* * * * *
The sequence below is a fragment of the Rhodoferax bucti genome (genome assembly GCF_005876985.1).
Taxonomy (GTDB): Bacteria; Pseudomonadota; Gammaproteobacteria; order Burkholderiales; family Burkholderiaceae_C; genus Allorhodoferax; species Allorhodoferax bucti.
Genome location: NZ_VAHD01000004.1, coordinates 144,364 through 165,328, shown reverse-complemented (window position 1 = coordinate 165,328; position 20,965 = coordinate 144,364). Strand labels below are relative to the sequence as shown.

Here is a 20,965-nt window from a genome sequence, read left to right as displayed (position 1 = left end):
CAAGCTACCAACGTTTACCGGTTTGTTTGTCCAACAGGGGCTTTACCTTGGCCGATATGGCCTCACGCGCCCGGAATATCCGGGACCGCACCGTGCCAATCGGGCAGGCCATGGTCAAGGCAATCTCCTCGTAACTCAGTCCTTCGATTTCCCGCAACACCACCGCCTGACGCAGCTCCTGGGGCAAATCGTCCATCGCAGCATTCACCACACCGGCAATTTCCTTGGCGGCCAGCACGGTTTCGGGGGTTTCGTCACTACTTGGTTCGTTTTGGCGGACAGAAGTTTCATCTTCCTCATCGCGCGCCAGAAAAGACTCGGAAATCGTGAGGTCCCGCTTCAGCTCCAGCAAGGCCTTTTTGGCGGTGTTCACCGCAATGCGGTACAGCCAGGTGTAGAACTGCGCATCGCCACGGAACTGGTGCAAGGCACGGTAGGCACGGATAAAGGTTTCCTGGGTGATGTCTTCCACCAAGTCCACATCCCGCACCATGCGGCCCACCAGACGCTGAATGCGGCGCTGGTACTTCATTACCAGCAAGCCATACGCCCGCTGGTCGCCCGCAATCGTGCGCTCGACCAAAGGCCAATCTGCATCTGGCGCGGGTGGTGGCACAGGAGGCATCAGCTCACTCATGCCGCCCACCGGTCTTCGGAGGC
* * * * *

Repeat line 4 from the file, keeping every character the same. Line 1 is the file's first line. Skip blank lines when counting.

Here is a 20,965-nt window from a genome sequence, read left to right as displayed (position 1 = left end):